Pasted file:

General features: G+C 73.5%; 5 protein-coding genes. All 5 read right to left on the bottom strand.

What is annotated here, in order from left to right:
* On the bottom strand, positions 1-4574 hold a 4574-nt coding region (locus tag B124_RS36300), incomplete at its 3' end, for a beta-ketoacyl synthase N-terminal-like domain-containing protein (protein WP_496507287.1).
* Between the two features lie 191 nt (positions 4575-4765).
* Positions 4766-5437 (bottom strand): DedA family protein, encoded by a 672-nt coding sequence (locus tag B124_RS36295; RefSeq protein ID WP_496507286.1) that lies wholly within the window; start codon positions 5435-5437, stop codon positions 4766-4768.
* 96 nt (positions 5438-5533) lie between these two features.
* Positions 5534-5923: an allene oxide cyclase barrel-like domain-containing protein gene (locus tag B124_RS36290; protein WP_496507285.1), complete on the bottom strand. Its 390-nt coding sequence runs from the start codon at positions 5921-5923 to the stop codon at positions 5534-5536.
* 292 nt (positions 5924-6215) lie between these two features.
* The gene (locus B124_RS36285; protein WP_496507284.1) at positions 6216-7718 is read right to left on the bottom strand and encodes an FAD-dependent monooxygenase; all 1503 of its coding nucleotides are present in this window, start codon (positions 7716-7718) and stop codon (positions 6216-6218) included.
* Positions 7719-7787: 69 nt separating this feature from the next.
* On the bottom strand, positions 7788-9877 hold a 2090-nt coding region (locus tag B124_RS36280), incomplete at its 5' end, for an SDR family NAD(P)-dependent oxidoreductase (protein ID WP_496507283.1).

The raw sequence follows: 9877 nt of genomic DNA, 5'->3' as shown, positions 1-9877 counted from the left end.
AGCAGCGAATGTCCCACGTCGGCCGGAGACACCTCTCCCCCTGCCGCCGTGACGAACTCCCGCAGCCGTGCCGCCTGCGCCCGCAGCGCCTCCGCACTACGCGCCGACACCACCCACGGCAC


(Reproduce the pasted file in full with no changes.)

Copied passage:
General features: G+C 73.5%; 5 protein-coding genes. All 5 read right to left on the bottom strand.

What is annotated here, in order from left to right:
* On the bottom strand, positions 1-4574 hold a 4574-nt coding region (locus tag B124_RS36300), incomplete at its 3' end, for a beta-ketoacyl synthase N-terminal-like domain-containing protein (protein WP_496507287.1).
* Between the two features lie 191 nt (positions 4575-4765).
* Positions 4766-5437 (bottom strand): DedA family protein, encoded by a 672-nt coding sequence (locus tag B124_RS36295; RefSeq protein ID WP_496507286.1) that lies wholly within the window; start codon positions 5435-5437, stop codon positions 4766-4768.
* 96 nt (positions 5438-5533) lie between these two features.
* Positions 5534-5923: an allene oxide cyclase barrel-like domain-containing protein gene (locus tag B124_RS36290; protein WP_496507285.1), complete on the bottom strand. Its 390-nt coding sequence runs from the start codon at positions 5921-5923 to the stop codon at positions 5534-5536.
* 292 nt (positions 5924-6215) lie between these two features.
* The gene (locus B124_RS36285; protein WP_496507284.1) at positions 6216-7718 is read right to left on the bottom strand and encodes an FAD-dependent monooxygenase; all 1503 of its coding nucleotides are present in this window, start codon (positions 7716-7718) and stop codon (positions 6216-6218) included.
* Positions 7719-7787: 69 nt separating this feature from the next.
* On the bottom strand, positions 7788-9877 hold a 2090-nt coding region (locus tag B124_RS36280), incomplete at its 5' end, for an SDR family NAD(P)-dependent oxidoreductase (protein ID WP_496507283.1).

The raw sequence follows: 9877 nt of genomic DNA, 5'->3' as shown, positions 1-9877 counted from the left end.
AGCAGCGAATGTCCCACGTCGGCCGGAGACACCTCTCCCCCTGCCGCCGTGACGAACTCCCGCAGCCGTGCCGCCTGCGCCCGCAGCGCCTCCGCACTACGCGCCGACACCACCCACGGCAC